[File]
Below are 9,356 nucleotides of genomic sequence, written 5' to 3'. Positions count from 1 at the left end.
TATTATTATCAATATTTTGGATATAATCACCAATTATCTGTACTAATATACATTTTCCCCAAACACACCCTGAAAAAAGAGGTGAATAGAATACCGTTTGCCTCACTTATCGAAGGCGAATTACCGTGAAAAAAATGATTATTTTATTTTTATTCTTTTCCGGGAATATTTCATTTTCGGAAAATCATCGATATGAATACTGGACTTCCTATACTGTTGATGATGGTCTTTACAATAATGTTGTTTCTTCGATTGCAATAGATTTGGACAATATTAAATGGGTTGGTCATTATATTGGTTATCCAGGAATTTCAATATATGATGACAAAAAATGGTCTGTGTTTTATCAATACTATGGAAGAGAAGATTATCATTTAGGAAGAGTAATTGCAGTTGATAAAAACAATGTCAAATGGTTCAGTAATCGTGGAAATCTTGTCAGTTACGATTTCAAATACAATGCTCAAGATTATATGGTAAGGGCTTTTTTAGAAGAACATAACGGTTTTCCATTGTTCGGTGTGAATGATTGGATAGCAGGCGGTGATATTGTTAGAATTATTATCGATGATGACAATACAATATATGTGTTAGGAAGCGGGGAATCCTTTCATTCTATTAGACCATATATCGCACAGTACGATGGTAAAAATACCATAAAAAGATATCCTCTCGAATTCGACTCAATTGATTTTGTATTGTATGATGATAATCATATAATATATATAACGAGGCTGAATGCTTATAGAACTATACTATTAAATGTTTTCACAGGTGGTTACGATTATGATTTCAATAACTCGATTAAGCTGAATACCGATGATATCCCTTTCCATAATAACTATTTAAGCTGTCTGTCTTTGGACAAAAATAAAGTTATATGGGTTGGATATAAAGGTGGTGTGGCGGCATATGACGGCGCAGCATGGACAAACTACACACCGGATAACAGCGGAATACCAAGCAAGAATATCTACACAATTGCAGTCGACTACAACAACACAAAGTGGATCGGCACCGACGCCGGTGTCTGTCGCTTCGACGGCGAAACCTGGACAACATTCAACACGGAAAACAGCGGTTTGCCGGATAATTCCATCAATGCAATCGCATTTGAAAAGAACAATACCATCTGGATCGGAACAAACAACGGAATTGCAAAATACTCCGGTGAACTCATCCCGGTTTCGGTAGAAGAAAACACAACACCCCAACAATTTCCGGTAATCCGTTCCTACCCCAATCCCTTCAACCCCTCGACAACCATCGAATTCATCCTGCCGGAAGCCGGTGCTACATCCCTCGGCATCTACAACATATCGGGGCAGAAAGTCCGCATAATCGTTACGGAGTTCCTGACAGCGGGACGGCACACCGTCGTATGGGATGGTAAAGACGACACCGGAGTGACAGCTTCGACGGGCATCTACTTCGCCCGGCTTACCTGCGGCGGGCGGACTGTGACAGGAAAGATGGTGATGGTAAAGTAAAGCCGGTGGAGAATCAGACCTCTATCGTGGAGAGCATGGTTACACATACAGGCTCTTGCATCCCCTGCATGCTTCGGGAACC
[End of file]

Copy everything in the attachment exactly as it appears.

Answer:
Below are 9,356 nucleotides of genomic sequence, written 5' to 3'. Positions count from 1 at the left end.
TATTATTATCAATATTTTGGATATAATCACCAATTATCTGTACTAATATACATTTTCCCCAAACACACCCTGAAAAAAGAGGTGAATAGAATACCGTTTGCCTCACTTATCGAAGGCGAATTACCGTGAAAAAAATGATTATTTTATTTTTATTCTTTTCCGGGAATATTTCATTTTCGGAAAATCATCGATATGAATACTGGACTTCCTATACTGTTGATGATGGTCTTTACAATAATGTTGTTTCTTCGATTGCAATAGATTTGGACAATATTAAATGGGTTGGTCATTATATTGGTTATCCAGGAATTTCAATATATGATGACAAAAAATGGTCTGTGTTTTATCAATACTATGGAAGAGAAGATTATCATTTAGGAAGAGTAATTGCAGTTGATAAAAACAATGTCAAATGGTTCAGTAATCGTGGAAATCTTGTCAGTTACGATTTCAAATACAATGCTCAAGATTATATGGTAAGGGCTTTTTTAGAAGAACATAACGGTTTTCCATTGTTCGGTGTGAATGATTGGATAGCAGGCGGTGATATTGTTAGAATTATTATCGATGATGACAATACAATATATGTGTTAGGAAGCGGGGAATCCTTTCATTCTATTAGACCATATATCGCACAGTACGATGGTAAAAATACCATAAAAAGATATCCTCTCGAATTCGACTCAATTGATTTTGTATTGTATGATGATAATCATATAATATATATAACGAGGCTGAATGCTTATAGAACTATACTATTAAATGTTTTCACAGGTGGTTACGATTATGATTTCAATAACTCGATTAAGCTGAATACCGATGATATCCCTTTCCATAATAACTATTTAAGCTGTCTGTCTTTGGACAAAAATAAAGTTATATGGGTTGGATATAAAGGTGGTGTGGCGGCATATGACGGCGCAGCATGGACAAACTACACACCGGATAACAGCGGAATACCAAGCAAGAATATCTACACAATTGCAGTCGACTACAACAACACAAAGTGGATCGGCACCGACGCCGGTGTCTGTCGCTTCGACGGCGAAACCTGGACAACATTCAACACGGAAAACAGCGGTTTGCCGGATAATTCCATCAATGCAATCGCATTTGAAAAGAACAATACCATCTGGATCGGAACAAACAACGGAATTGCAAAATACTCCGGTGAACTCATCCCGGTTTCGGTAGAAGAAAACACAACACCCCAACAATTTCCGGTAATCCGTTCCTACCCCAATCCCTTCAACCCCTCGACAACCATCGAATTCATCCTGCCGGAAGCCGGTGCTACATCCCTCGGCATCTACAACATATCGGGGCAGAAAGTCCGCATAATCGTTACGGAGTTCCTGACAGCGGGACGGCACACCGTCGTATGGGATGGTAAAGACGACACCGGAGTGACAGCTTCGACGGGCATCTACTTCGCCCGGCTTACCTGCGGCGGGCGGACTGTGACAGGAAAGATGGTGATGGTAAAGTAAAGCCGGTGGAGAATCAGACCTCTATCGTGGAGAGCATGGTTACACATACAGGCTCTTGCATCCCCTGCATGCTTCGGGAACC